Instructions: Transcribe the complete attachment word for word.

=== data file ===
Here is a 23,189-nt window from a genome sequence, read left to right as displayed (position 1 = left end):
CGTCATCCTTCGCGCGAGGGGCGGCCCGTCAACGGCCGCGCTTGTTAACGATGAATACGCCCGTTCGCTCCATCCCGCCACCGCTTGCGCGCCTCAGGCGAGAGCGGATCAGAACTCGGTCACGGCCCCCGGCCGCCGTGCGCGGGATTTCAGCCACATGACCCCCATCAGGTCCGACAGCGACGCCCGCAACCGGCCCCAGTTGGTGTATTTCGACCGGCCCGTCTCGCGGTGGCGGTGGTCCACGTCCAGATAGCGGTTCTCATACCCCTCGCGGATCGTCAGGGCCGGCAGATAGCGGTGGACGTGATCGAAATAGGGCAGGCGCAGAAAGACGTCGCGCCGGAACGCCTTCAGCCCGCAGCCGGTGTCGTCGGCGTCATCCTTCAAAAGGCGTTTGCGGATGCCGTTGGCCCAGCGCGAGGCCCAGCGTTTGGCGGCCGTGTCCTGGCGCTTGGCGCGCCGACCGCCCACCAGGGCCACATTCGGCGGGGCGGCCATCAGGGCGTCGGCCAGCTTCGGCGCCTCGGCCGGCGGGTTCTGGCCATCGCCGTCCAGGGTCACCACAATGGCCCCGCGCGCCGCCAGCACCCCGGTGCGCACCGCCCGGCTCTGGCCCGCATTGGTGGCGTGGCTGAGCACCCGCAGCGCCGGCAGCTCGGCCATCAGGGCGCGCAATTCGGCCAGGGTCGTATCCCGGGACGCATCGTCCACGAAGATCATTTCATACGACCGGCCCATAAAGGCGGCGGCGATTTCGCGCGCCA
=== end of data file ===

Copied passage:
Here is a 23,189-nt window from a genome sequence, read left to right as displayed (position 1 = left end):
CGTCATCCTTCGCGCGAGGGGCGGCCCGTCAACGGCCGCGCTTGTTAACGATGAATACGCCCGTTCGCTCCATCCCGCCACCGCTTGCGCGCCTCAGGCGAGAGCGGATCAGAACTCGGTCACGGCCCCCGGCCGCCGTGCGCGGGATTTCAGCCACATGACCCCCATCAGGTCCGACAGCGACGCCCGCAACCGGCCCCAGTTGGTGTATTTCGACCGGCCCGTCTCGCGGTGGCGGTGGTCCACGTCCAGATAGCGGTTCTCATACCCCTCGCGGATCGTCAGGGCCGGCAGATAGCGGTGGACGTGATCGAAATAGGGCAGGCGCAGAAAGACGTCGCGCCGGAACGCCTTCAGCCCGCAGCCGGTGTCGTCGGCGTCATCCTTCAAAAGGCGTTTGCGGATGCCGTTGGCCCAGCGCGAGGCCCAGCGTTTGGCGGCCGTGTCCTGGCGCTTGGCGCGCCGACCGCCCACCAGGGCCACATTCGGCGGGGCGGCCATCAGGGCGTCGGCCAGCTTCGGCGCCTCGGCCGGCGGGTTCTGGCCATCGCCGTCCAGGGTCACCACAATGGCCCCGCGCGCCGCCAGCACCCCGGTGCGCACCGCCCGGCTCTGGCCCGCATTGGTGGCGTGGCTGAGCACCCGCAGCGCCGGCAGCTCGGCCATCAGGGCGCGCAATTCGGCCAGGGTCGTATCCCGGGACGCATCGTCCACGAAGATCATTTCATACGACCGGCCCATAAAGGCGGCGGCGATTTCGCGCGCCA